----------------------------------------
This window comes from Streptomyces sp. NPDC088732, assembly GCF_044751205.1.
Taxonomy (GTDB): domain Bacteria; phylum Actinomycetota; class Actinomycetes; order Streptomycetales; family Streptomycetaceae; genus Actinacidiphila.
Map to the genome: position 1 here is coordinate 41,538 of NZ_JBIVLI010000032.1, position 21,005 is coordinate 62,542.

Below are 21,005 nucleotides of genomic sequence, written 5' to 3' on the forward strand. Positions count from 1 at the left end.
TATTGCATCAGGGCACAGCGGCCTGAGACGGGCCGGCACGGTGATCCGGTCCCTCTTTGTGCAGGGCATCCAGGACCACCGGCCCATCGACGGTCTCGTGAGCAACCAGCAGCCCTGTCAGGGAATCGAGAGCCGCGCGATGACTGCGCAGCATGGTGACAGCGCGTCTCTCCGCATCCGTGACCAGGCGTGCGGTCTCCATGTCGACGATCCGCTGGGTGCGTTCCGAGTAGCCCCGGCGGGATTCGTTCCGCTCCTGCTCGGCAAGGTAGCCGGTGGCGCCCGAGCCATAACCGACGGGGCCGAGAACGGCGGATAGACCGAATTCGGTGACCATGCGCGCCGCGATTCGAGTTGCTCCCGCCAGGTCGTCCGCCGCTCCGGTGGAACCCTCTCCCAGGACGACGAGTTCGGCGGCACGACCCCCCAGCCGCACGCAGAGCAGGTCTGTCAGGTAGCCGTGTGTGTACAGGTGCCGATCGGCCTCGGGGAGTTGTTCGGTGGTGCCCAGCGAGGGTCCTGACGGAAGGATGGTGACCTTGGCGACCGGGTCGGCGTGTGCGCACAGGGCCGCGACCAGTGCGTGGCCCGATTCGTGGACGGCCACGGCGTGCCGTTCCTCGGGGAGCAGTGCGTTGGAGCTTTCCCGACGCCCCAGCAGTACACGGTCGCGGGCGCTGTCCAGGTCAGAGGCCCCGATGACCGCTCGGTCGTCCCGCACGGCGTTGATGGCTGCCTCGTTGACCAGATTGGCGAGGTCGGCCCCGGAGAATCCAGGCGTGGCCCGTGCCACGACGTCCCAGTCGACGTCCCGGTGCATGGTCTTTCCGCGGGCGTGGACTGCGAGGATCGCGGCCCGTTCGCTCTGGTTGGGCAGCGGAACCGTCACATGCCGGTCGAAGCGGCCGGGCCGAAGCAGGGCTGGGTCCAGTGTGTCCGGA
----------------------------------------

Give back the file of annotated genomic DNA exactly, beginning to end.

This window comes from Streptomyces sp. NPDC088732, assembly GCF_044751205.1.
Taxonomy (GTDB): domain Bacteria; phylum Actinomycetota; class Actinomycetes; order Streptomycetales; family Streptomycetaceae; genus Actinacidiphila.
Map to the genome: position 1 here is coordinate 41,538 of NZ_JBIVLI010000032.1, position 21,005 is coordinate 62,542.

Below are 21,005 nucleotides of genomic sequence, written 5' to 3' on the forward strand. Positions count from 1 at the left end.
TATTGCATCAGGGCACAGCGGCCTGAGACGGGCCGGCACGGTGATCCGGTCCCTCTTTGTGCAGGGCATCCAGGACCACCGGCCCATCGACGGTCTCGTGAGCAACCAGCAGCCCTGTCAGGGAATCGAGAGCCGCGCGATGACTGCGCAGCATGGTGACAGCGCGTCTCTCCGCATCCGTGACCAGGCGTGCGGTCTCCATGTCGACGATCCGCTGGGTGCGTTCCGAGTAGCCCCGGCGGGATTCGTTCCGCTCCTGCTCGGCAAGGTAGCCGGTGGCGCCCGAGCCATAACCGACGGGGCCGAGAACGGCGGATAGACCGAATTCGGTGACCATGCGCGCCGCGATTCGAGTTGCTCCCGCCAGGTCGTCCGCCGCTCCGGTGGAACCCTCTCCCAGGACGACGAGTTCGGCGGCACGACCCCCCAGCCGCACGCAGAGCAGGTCTGTCAGGTAGCCGTGTGTGTACAGGTGCCGATCGGCCTCGGGGAGTTGTTCGGTGGTGCCCAGCGAGGGTCCTGACGGAAGGATGGTGACCTTGGCGACCGGGTCGGCGTGTGCGCACAGGGCCGCGACCAGTGCGTGGCCCGATTCGTGGACGGCCACGGCGTGCCGTTCCTCGGGGAGCAGTGCGTTGGAGCTTTCCCGACGCCCCAGCAGTACACGGTCGCGGGCGCTGTCCAGGTCAGAGGCCCCGATGACCGCTCGGTCGTCCCGCACGGCGTTGATGGCTGCCTCGTTGACCAGATTGGCGAGGTCGGCCCCGGAGAATCCAGGCGTGGCCCGTGCCACGACGTCCCAGTCGACGTCCCGGTGCATGGTCTTTCCGCGGGCGTGGACTGCGAGGATCGCGGCCCGTTCGCTCTGGTTGGGCAGCGGAACCGTCACATGCCGGTCGAAGCGGCCGGGCCGAAGCAGGGCTGGGTCCAGTGTGTCCGGA